When Joe walked into the 17th precinct that night and laid eyes on his son, he broke into sobs. The tough cop was gone and had been replaced with a shattered father. Joe had to borrow ten thousand dollars for bail that night. He went to a loan shark, he had no choice. A cop doesn’t just have an extra ten grand lying around, then or now. When it came to reputation, Joe had the one thing he wanted, he was respected for being a good cop, the guy didn’t even charge him interest, he had him over a barrel but didn’t take an extra dime.
After Jerry got out on bail Joe had him put in Jacob Riis Mental Hospital for six weeks where he was diagnosed with depression. Joe went from smoking half a pack of cigarettes a day to three packs. At a bar one night a fellow cop came in, it was one of the guys on the Castellano taskforce. At the time the Castellanos were the most powerful crime family in the city. The guy pushed a list in front of Joe on a folded piece of paper, as he read his heart hit the floor. Jerry had robbed twenty-six whore houses without him having a clue. They were all uptown and Joe’s precinct was downtown. One of the robberies was on Thanksgiving day. He robbed a member of the Hells Angels at gunpoint and came home as if nothing had happened. Joe was in shock.
The case drew the attention of Columbia law professor, Richard Uvillar. Joe and The Professor had crossed paths during Uvillar’s time with the NYPD. He spent a year embedded on the streets with them to collect material for his book, Tempered Zeal. The professor offered to help Jerry find a good attorney and came back with Austin Campriello.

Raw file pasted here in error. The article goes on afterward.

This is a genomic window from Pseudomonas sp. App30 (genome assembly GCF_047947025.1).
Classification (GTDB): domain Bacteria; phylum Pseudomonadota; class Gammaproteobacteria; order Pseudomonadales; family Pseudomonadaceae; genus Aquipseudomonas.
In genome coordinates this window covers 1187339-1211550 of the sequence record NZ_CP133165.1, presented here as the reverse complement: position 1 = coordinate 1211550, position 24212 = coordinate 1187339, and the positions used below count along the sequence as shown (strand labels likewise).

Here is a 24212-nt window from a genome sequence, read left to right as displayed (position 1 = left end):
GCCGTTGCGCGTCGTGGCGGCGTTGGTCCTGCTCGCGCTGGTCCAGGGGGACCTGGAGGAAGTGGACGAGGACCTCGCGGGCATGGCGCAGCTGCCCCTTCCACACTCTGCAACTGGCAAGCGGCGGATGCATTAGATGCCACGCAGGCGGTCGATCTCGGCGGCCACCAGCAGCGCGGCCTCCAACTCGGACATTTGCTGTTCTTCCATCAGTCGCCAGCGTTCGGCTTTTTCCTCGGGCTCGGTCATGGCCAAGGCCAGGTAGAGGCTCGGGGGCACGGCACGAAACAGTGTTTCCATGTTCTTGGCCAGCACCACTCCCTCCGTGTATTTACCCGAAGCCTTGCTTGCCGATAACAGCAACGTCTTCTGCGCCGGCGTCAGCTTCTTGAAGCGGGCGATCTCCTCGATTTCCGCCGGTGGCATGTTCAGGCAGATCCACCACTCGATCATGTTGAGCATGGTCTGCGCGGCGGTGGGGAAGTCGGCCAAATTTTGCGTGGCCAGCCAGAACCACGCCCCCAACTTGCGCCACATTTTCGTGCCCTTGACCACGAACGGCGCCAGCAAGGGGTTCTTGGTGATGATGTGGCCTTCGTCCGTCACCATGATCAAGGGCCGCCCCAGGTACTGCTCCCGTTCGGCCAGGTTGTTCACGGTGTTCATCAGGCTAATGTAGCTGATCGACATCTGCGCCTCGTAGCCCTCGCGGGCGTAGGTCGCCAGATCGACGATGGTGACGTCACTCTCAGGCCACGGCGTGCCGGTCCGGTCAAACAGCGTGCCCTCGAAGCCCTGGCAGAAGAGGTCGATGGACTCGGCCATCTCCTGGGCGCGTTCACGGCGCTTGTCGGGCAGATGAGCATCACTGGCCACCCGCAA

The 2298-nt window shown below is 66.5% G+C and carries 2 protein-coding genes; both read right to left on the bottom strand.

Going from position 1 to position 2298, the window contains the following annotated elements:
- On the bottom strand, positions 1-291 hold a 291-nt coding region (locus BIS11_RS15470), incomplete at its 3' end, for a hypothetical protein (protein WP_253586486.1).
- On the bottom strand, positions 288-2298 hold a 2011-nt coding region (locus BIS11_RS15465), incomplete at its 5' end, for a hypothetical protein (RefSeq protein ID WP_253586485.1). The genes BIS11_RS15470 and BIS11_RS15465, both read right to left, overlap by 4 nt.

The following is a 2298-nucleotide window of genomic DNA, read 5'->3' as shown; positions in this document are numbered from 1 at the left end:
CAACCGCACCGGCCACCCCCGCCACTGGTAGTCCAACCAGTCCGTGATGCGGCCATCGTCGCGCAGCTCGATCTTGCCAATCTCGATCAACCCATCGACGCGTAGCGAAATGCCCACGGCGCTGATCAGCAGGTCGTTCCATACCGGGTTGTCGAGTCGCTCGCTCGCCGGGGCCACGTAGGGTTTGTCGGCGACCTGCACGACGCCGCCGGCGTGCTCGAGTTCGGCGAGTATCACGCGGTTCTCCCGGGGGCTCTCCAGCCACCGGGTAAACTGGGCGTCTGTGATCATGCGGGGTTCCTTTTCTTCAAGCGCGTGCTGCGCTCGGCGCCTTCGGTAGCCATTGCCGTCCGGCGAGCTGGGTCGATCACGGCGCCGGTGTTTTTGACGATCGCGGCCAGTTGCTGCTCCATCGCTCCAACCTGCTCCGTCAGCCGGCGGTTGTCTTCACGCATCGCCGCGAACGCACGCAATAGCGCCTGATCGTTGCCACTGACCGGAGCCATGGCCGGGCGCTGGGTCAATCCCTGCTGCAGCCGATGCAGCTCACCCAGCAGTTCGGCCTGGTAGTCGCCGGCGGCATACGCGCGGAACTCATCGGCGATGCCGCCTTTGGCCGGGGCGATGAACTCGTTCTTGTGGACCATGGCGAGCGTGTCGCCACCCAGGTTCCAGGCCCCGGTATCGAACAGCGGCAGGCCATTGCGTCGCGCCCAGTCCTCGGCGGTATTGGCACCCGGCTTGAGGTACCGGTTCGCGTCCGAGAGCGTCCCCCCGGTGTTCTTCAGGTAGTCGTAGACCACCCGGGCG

Campriello was a former trial bureau chief who worked for $350 an hour; he was one of the most prestigious lawyers around at the time. For Joe, it was $125 an hour. Professor Uvillar, who was in charge of all casework for juvenile crime, made $400 an hour but didn’t take a penny from Joe.
When the captain from the robbery squad called wanting Jerry at the precinct for information, Detective Dean stepped back and Jerry’s dad stepped forward. With his son still in the mental hospital, he told the captain, “My fucking son ain’t talking to nobody, you wanna talk to him? He’s got a lawyer!” The instinct to protect his son would eventually cost him his career.
The DA’s first offer was eight and a half to fifteen years in prison. The lawyer told Joe to request a letter from the psychiatrist that highlighted Jerry’s mental state and the family history of mental illness. The Dr. wrote the letter but wouldn’t turn it over unless Joe gave him sixty-five $100 bills.
A decorated homicide detective and he was getting shaken down by a well-respected doctor. A doctor who is still in practice, treating children in NYC to this day. Campriello told him he had no choice but to pay up, so Joe went back to the streets for the cash. That $6500 report lowered the sentence to two and a half to seven years.
Jerry was sentenced on March 6, 1987. He immediately left for the C74 adolescent detention center on Rikers Island, at the time he was the youngest inmate ever there. This prison had some high profile inmates, the serial killer David Berkowitz, better known as The Son of Sam, Mark David Chapman who killed John Lennon, and Sid Vicious, it was as rough as you’ve heard. Kids were cutting each other’s faces to earn respect and a place in the pecking order. Jerry, a kid with mental health issues was thrown to the wolves, but he would leave there leading the pack.
While on a call with his girl, another inmate hung up the phone. He couldn’t let the others think he was weak so he snuck into the guy’s cell while he was asleep and set him on fire. His respect was instantly earned. To survive on Rikers Island he could not be the prey, he had to be the predator. He spent 60 days there before being transferred.
The day after the initial sentencing March 7th, 1987, Joe was transferred from the 9th detective squad to the 7/5 detective squad in Bedstein. The chief of detectives from Manhattan South clued him in. When he refused to bring Jerry in to talk about the whore house robberies he rubbed those Irish Mafia cops the wrong way. That decision was coming back to haunt him.